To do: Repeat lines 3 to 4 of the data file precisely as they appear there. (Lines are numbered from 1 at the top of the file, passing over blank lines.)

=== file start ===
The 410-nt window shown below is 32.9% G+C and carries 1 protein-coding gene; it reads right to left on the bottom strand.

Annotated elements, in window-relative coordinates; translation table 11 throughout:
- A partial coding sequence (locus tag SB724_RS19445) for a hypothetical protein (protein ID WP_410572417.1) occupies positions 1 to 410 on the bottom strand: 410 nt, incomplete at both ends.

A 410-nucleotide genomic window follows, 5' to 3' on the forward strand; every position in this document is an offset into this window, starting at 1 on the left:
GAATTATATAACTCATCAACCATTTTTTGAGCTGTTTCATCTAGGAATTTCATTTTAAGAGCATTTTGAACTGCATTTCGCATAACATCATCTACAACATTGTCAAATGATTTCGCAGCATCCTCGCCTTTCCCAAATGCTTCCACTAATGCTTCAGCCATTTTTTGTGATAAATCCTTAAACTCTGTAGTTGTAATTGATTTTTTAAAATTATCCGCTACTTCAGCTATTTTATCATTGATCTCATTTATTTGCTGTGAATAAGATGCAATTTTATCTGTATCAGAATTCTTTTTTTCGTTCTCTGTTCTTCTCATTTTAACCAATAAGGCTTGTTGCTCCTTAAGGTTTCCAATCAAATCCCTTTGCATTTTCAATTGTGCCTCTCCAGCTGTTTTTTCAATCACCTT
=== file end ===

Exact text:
- A partial coding sequence (locus tag SB724_RS19445) for a hypothetical protein (protein ID WP_410572417.1) occupies positions 1 to 410 on the bottom strand: 410 nt, incomplete at both ends.

A 410-nucleotide genomic window follows, 5' to 3' on the forward strand; every position in this document is an offset into this window, starting at 1 on the left: